Brilliant Campaign by Similac Puts Mommy Wars to Rest

Mommy wars. If you are a parent of a young child, you’ve heard the phrase. You’ve witnessed it in action. Moms can be real “mean girls”, judging each other’s parenting choices that are different from their own.

I’ve experienced it firsthand. On my personal blog, I wrote an extremely popular post on tips for those going through a 4-month sleep regression. I get 2,000-plus visits to this particular post every month from zombie-eyed parents across the globe whose 4-month old babies are suddenly awake every hour of the night. In my post, I offer suggestions for how to get through it and things a desperate-for-sleep parent might try. One of those many suggestions is to let your baby cry it out—a difficult decision to come to for many parents, but one that might help. (For my son, it took 2 bad 20-minute cry sessions, and he has slept amazingly since, so it’s a method that worked for me.)

Every few months I get an angry troll commenting about how “disgusting” and “unresearched” and “pre-Victorian” my suggestion is. That crying it out scars children for life and that they can’t believe I would mention it. I delete the nonsense (Disgusting? So is falling asleep while trying to function during the day. Unresearched? Case studies are a form of research, and so I have researched this crying stuff twice. Pre-Victorian? So is Shakespeare, and I rather like him.) I delete it because these people clearly have never been so desperate that they’d try anything (which is what waking up every 40 minutes for a month and a half will do to a person).

Also because it’s nonsense and a waste of their time to worry about parenting decisions I make. They are forgetting that motherhood is like anything else in life—every person gets to decide for themselves how to do things (as long as those choices don’t give my kids the measles). They can choose to rock their kids to fill their evenings until they are 16 years old, and I can choose to have my son cry twice for 20 minutes and spend the next 16 years watching Friends marathons every evening. Because we are in this together. We are raising tiny humans into big humans, and it’s hard.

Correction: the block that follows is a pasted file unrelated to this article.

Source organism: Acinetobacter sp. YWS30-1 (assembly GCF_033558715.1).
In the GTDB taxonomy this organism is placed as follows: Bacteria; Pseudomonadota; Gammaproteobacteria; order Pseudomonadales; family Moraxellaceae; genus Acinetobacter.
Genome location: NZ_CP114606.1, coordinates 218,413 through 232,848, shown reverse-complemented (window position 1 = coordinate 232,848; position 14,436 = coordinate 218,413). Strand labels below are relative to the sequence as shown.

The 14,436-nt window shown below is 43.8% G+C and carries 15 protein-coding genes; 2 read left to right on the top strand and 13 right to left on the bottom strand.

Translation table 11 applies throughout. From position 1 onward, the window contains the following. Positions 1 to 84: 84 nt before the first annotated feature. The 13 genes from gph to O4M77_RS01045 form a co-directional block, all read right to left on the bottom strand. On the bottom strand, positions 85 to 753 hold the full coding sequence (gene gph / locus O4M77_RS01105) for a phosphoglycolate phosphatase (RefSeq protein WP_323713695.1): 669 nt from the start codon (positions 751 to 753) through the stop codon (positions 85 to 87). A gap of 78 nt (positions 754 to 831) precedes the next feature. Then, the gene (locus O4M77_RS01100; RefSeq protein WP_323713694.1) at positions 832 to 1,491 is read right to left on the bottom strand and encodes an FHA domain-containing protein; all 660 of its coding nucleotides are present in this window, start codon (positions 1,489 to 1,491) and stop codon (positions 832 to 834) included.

This is why I love the new campaign from Similac. If any topic leads the Mommy Wars issues, it’s breastfeeding vs. bottle feeding. Similac knows this. I’ve seen formula-feeding moms wracked by guilt for their decision to not breastfeed, even though in every case I’ve seen it’s the best, most obvious, and only choice. And rather than trying to bash the Breast Is Best police, here, Similac invites all moms into peace. This “Sisterhood of Motherhood” video takes all the idiotic mommy wars nonsense, puts it on the playground to show how petty it all is, and reminds parents that we all have the same ultimate goal—to raise these tiny humans, who we love fiercely. I laugh and then I cry. (Also, how can you not enjoy a story where a breastfeeding mom gestures threateningly with her boobs, bottle feeding moms spray their bottles like fire-guns, and someone yells “Nipple up!”).

It’s an incredible, highly shareable campaign. Moms who choose to formula feed can share it with each other if they feel guilty. And moms who chose to breastfeed can share it with their formula feeding friends as a gesture of solidarity. It’s been viewed over 7 million times to date, so they have clearly hit the right note with the beautiful, universal message.

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